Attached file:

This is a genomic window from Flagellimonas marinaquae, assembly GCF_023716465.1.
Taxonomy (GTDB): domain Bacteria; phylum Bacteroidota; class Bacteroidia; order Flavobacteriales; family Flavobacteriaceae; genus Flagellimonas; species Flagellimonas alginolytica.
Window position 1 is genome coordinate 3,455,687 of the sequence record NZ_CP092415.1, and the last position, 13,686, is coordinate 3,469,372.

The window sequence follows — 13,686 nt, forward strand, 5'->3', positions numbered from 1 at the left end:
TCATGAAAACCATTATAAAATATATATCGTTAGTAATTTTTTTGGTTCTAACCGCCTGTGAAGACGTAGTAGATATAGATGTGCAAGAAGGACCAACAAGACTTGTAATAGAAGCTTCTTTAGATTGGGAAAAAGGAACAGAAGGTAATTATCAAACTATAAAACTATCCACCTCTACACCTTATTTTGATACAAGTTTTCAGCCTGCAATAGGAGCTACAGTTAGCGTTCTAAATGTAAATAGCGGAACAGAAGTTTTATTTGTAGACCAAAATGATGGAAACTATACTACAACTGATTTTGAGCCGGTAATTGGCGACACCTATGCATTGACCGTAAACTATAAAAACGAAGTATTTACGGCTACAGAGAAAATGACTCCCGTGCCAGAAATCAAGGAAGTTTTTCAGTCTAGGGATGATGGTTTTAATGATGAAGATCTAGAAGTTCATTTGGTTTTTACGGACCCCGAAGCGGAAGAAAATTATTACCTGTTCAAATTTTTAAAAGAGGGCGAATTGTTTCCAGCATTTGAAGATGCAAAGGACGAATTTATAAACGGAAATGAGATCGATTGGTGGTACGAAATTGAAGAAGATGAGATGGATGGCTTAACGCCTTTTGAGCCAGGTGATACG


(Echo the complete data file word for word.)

This is a genomic window from Flagellimonas marinaquae, assembly GCF_023716465.1.
Taxonomy (GTDB): domain Bacteria; phylum Bacteroidota; class Bacteroidia; order Flavobacteriales; family Flavobacteriaceae; genus Flagellimonas; species Flagellimonas alginolytica.
Window position 1 is genome coordinate 3,455,687 of the sequence record NZ_CP092415.1, and the last position, 13,686, is coordinate 3,469,372.

The window sequence follows — 13,686 nt, forward strand, 5'->3', positions numbered from 1 at the left end:
TCATGAAAACCATTATAAAATATATATCGTTAGTAATTTTTTTGGTTCTAACCGCCTGTGAAGACGTAGTAGATATAGATGTGCAAGAAGGACCAACAAGACTTGTAATAGAAGCTTCTTTAGATTGGGAAAAAGGAACAGAAGGTAATTATCAAACTATAAAACTATCCACCTCTACACCTTATTTTGATACAAGTTTTCAGCCTGCAATAGGAGCTACAGTTAGCGTTCTAAATGTAAATAGCGGAACAGAAGTTTTATTTGTAGACCAAAATGATGGAAACTATACTACAACTGATTTTGAGCCGGTAATTGGCGACACCTATGCATTGACCGTAAACTATAAAAACGAAGTATTTACGGCTACAGAGAAAATGACTCCCGTGCCAGAAATCAAGGAAGTTTTTCAGTCTAGGGATGATGGTTTTAATGATGAAGATCTAGAAGTTCATTTGGTTTTTACGGACCCCGAAGCGGAAGAAAATTATTACCTGTTCAAATTTTTAAAAGAGGGCGAATTGTTTCCAGCATTTGAAGATGCAAAGGACGAATTTATAAACGGAAATGAGATCGATTGGTGGTACGAAATTGAAGAAGATGAGATGGATGGCTTAACGCCTTTTGAGCCAGGTGATACG